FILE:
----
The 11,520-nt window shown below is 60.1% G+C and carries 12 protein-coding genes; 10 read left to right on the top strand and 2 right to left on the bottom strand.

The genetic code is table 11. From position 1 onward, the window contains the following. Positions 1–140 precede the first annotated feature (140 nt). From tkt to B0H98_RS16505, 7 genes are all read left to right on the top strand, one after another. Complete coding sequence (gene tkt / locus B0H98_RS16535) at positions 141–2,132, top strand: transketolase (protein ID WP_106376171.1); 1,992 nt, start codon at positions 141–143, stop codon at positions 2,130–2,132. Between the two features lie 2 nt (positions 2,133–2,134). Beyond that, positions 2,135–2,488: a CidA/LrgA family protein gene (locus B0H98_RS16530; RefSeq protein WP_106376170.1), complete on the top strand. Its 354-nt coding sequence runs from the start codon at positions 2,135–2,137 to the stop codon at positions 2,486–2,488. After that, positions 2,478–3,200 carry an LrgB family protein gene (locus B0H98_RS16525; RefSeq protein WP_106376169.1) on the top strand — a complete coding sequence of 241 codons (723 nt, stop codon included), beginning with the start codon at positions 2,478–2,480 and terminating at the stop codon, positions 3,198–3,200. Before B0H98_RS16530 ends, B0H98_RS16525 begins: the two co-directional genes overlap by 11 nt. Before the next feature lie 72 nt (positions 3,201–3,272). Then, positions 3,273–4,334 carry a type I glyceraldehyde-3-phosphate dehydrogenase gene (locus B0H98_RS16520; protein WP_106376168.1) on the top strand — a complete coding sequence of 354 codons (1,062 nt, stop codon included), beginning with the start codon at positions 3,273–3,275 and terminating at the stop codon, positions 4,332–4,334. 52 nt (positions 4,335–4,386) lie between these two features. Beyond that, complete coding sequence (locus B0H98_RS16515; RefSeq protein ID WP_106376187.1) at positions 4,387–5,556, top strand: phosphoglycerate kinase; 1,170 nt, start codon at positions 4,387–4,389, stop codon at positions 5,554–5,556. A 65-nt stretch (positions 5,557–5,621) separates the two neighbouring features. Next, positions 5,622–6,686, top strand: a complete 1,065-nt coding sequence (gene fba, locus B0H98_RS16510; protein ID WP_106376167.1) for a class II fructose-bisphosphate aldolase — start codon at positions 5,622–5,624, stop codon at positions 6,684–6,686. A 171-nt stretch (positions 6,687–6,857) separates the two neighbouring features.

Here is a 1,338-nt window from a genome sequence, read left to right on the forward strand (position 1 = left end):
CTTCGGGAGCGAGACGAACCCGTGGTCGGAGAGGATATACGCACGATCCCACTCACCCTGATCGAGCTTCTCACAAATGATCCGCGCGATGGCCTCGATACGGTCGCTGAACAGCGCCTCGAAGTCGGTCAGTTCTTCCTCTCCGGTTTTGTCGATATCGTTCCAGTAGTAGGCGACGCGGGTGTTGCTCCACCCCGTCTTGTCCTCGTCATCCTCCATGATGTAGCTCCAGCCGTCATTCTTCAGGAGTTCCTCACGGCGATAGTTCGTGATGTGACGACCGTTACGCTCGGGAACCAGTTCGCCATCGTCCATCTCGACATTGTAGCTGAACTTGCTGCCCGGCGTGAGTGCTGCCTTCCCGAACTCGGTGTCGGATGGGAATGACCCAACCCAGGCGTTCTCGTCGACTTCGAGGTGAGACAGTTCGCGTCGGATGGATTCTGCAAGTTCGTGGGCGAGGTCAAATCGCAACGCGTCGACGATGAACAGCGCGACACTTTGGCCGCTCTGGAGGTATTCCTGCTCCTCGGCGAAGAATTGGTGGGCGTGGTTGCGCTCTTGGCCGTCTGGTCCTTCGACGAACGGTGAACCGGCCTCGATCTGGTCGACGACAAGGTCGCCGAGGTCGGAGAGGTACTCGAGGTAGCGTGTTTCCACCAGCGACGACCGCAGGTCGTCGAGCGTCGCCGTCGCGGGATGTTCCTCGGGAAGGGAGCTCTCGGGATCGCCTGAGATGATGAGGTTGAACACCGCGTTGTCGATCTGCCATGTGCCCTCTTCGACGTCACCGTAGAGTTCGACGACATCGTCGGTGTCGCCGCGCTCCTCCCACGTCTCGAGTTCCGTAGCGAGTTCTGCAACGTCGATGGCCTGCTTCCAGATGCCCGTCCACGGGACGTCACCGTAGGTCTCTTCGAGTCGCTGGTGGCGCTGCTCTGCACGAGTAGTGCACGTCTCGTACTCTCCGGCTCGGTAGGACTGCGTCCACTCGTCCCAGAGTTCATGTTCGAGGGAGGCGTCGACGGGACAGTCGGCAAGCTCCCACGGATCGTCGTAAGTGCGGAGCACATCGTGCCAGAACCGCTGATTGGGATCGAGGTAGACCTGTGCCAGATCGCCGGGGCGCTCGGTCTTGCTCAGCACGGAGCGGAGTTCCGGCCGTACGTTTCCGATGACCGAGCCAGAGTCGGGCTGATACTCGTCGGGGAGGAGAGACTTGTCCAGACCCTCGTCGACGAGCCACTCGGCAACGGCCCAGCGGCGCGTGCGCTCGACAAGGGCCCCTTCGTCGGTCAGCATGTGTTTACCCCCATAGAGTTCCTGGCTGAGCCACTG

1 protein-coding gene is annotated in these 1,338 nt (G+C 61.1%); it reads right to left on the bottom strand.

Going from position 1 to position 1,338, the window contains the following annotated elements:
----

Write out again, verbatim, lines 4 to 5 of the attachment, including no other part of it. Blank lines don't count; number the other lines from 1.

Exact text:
CTTCGGGAGCGAGACGAACCCGTGGTCGGAGAGGATATACGCACGATCCCACTCACCCTGATCGAGCTTCTCACAAATGATCCGCGCGATGGCCTCGATACGGTCGCTGAACAGCGCCTCGAAGTCGGTCAGTTCTTCCTCTCCGGTTTTGTCGATATCGTTCCAGTAGTAGGCGACGCGGGTGTTGCTCCACCCCGTCTTGTCCTCGTCATCCTCCATGATGTAGCTCCAGCCGTCATTCTTCAGGAGTTCCTCACGGCGATAGTTCGTGATGTGACGACCGTTACGCTCGGGAACCAGTTCGCCATCGTCCATCTCGACATTGTAGCTGAACTTGCTGCCCGGCGTGAGTGCTGCCTTCCCGAACTCGGTGTCGGATGGGAATGACCCAACCCAGGCGTTCTCGTCGACTTCGAGGTGAGACAGTTCGCGTCGGATGGATTCTGCAAGTTCGTGGGCGAGGTCAAATCGCAACGCGTCGACGATGAACAGCGCGACACTTTGGCCGCTCTGGAGGTATTCCTGCTCCTCGGCGAAGAATTGGTGGGCGTGGTTGCGCTCTTGGCCGTCTGGTCCTTCGACGAACGGTGAACCGGCCTCGATCTGGTCGACGACAAGGTCGCCGAGGTCGGAGAGGTACTCGAGGTAGCGTGTTTCCACCAGCGACGACCGCAGGTCGTCGAGCGTCGCCGTCGCGGGATGTTCCTCGGGAAGGGAGCTCTCGGGATCGCCTGAGATGATGAGGTTGAACACCGCGTTGTCGATCTGCCATGTGCCCTCTTCGACGTCACCGTAGAGTTCGACGACATCGTCGGTGTCGCCGCGCTCCTCCCACGTCTCGAGTTCCGTAGCGAGTTCTGCAACGTCGATGGCCTGCTTCCAGATGCCCGTCCACGGGACGTCACCGTAGGTCTCTTCGAGTCGCTGGTGGCGCTGCTCTGCACGAGTAGTGCACGTCTCGTACTCTCCGGCTCGGTAGGACTGCGTCCACTCGTCCCAGAGTTCATGTTCGAGGGAGGCGTCGACGGGACAGTCGGCAAGCTCCCACGGATCGTCGTAAGTGCGGAGCACATCGTGCCAGAACCGCTGATTGGGATCGAGGTAGACCTGTGCCAGATCGCCGGGGCGCTCGGTCTTGCTCAGCACGGAGCGGAGTTCCGGCCGTACGTTTCCGATGACCGAGCCAGAGTCGGGCTGATACTCGTCGGGGAGGAGAGACTTGTCCAGACCCTCGTCGACGAGCCACTCGGCAACGGCCCAGCGGCGCGTGCGCTCGACAAGGGCCCCTTCGTCGGTCAGCATGTGTTTACCCCCATAGAGTTCCTGGCTGAGCCACTG

1 protein-coding gene is annotated in these 1,338 nt (G+C 61.1%); it reads right to left on the bottom strand.